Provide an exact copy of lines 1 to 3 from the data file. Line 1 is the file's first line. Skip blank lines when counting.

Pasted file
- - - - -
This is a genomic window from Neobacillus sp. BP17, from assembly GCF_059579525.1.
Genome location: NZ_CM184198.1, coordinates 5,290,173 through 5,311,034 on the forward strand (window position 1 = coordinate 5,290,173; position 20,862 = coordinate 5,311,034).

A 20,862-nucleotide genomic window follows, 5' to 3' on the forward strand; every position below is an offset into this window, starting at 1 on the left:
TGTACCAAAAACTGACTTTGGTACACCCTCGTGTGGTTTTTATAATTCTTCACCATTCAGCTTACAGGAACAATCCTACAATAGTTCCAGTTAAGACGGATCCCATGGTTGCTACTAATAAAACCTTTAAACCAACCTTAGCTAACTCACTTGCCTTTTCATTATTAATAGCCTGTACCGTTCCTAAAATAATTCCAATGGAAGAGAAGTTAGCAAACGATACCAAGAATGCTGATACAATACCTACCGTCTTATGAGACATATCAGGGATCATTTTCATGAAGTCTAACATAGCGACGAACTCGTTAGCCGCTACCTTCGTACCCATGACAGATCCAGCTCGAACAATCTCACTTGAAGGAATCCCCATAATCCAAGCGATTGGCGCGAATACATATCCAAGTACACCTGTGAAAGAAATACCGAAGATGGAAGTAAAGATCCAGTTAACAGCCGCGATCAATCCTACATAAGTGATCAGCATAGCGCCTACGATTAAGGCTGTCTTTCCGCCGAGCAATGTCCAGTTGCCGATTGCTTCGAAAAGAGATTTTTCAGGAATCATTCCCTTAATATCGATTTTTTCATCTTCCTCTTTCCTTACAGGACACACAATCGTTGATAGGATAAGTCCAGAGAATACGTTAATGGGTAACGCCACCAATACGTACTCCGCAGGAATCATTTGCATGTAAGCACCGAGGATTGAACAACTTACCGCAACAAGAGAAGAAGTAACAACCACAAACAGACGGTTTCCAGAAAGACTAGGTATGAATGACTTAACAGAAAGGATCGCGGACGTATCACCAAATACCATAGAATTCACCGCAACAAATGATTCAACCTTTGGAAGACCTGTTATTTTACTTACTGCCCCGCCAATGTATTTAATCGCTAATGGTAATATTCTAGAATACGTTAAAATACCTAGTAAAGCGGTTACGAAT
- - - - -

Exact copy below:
This is a genomic window from Neobacillus sp. BP17, from assembly GCF_059579525.1.
Genome location: NZ_CM184198.1, coordinates 5,290,173 through 5,311,034 on the forward strand (window position 1 = coordinate 5,290,173; position 20,862 = coordinate 5,311,034).

A 20,862-nucleotide genomic window follows, 5' to 3' on the forward strand; every position below is an offset into this window, starting at 1 on the left: